Vladimir Putin is preparing to give a landmark speech to this
weekend's summit of Asia-Pacific leaders in Vladivostok, to outline
Russia's planned economic and geopolitical pivot to Asia.
But that can wait. Some endangered Siberian cranes urgently
needed a leader to show the way from their ancestral Arctic nesting
grounds to their winter habitat in central Asia. The intrepid Mr.
Putin detoured hundreds of miles northward to the remote Yamal
Peninsula, suited up in a baggy crane-like costume, took the
controls of a motorized deltaplane hang glider, and at least
according to this report on the state-run RT network safely led a
gaggle of the rare young birds who'd been raised in captivity onto
their correct migratory path.
If Putin's itinerary sounds a bit like Batman's, it's because the
Kremlin works hard to make it so. And the third-term Russian
president, who's been doing this sort of thing since he first came
to power more than twelve years ago obviously enjoys it.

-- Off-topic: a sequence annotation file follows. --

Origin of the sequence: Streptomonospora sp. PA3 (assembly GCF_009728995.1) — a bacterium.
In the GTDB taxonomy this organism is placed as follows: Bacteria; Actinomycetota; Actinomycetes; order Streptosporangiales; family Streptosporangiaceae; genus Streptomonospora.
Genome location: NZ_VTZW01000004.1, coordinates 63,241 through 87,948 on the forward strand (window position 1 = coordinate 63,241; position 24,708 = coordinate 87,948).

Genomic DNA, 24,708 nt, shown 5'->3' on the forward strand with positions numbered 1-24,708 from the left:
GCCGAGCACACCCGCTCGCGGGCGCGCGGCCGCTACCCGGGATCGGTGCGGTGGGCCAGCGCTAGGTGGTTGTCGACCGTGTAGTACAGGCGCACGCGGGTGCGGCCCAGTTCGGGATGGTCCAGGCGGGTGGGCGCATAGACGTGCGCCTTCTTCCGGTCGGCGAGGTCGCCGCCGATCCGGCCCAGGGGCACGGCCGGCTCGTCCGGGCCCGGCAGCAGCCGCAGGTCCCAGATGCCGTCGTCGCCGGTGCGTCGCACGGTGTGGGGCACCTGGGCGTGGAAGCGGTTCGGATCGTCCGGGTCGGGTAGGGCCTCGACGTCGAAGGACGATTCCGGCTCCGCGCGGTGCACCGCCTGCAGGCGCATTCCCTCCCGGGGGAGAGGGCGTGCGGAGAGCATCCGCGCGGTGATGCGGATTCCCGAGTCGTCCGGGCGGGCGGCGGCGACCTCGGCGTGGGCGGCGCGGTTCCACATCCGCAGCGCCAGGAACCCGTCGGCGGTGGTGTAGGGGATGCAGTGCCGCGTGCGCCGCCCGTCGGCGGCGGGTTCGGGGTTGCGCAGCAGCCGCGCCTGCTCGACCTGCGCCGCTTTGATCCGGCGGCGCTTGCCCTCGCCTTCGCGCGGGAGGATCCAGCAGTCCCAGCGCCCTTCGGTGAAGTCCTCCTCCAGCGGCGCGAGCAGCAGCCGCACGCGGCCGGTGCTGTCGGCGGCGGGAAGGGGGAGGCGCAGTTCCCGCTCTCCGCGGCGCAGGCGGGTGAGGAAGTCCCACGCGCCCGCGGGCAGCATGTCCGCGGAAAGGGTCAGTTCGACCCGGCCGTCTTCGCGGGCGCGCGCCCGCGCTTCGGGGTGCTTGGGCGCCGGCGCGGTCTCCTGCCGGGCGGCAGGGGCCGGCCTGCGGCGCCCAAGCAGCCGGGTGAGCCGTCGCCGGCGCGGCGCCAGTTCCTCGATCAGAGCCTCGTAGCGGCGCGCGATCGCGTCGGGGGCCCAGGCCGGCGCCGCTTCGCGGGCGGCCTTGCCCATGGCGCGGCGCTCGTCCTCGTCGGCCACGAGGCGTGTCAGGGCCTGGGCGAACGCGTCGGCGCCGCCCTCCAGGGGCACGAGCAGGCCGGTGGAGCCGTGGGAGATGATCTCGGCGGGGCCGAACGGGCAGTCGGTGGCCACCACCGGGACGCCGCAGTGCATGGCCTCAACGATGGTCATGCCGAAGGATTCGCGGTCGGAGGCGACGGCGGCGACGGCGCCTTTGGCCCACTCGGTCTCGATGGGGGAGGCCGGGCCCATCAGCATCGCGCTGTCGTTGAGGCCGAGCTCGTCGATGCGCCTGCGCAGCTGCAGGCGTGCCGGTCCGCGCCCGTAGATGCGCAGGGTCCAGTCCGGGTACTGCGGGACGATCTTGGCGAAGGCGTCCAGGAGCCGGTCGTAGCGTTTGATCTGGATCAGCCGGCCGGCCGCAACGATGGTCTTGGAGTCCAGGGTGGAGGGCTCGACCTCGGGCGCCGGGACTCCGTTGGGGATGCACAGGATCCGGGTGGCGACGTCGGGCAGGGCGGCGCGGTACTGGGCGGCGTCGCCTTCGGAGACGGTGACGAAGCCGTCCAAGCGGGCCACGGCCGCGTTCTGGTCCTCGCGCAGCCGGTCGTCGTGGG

The latest exploit looks fairly typical for a guy who's piloted a
Mir-2 submersible to the bottom of Lake Baikal, allegedly saved a TV
crew from attack by a deadly Siberian tiger, shot a huge grey whale
with a crossbow (in the name of science), personally took the
controls of a water bomber to douse wildfires that were sweeping
Russia two years ago, discovered an ancient Greek urn during a brief
dive in the Black Sea, and many more.
"Usually about this time, late summer or early autumn, Putin
tends to have some recreational entertainments, and he generously
shares them with the people," says Alexei Grazhdankin, deputy
director of the Levada Center, an independent public opinion agency
"Putin doesn't let anybody into his private life so such things
substitute for private details, that the public would normally be
interested in," he says. "No doubt this is pure PR action, even if
it triggers criticism or makes people smile."
Russia's blogosphere erupted in derision Thursday, and photoshop
artists had a field day creating images of a bare-chested Putin made
up as a bird man, while cartoonist Sergei Elkin depicted him in bird
gear scolding the cranes: "Let's be clear, I am the Alpha-Crane
But Russian animal welfare activists are more charitable. They
say that Putin's stunts, whatever you may think of them, have
brought much-needed publicity and state support for projects like
the effort to save the Siberian cranes that had long relied almost
totally on outside backing. …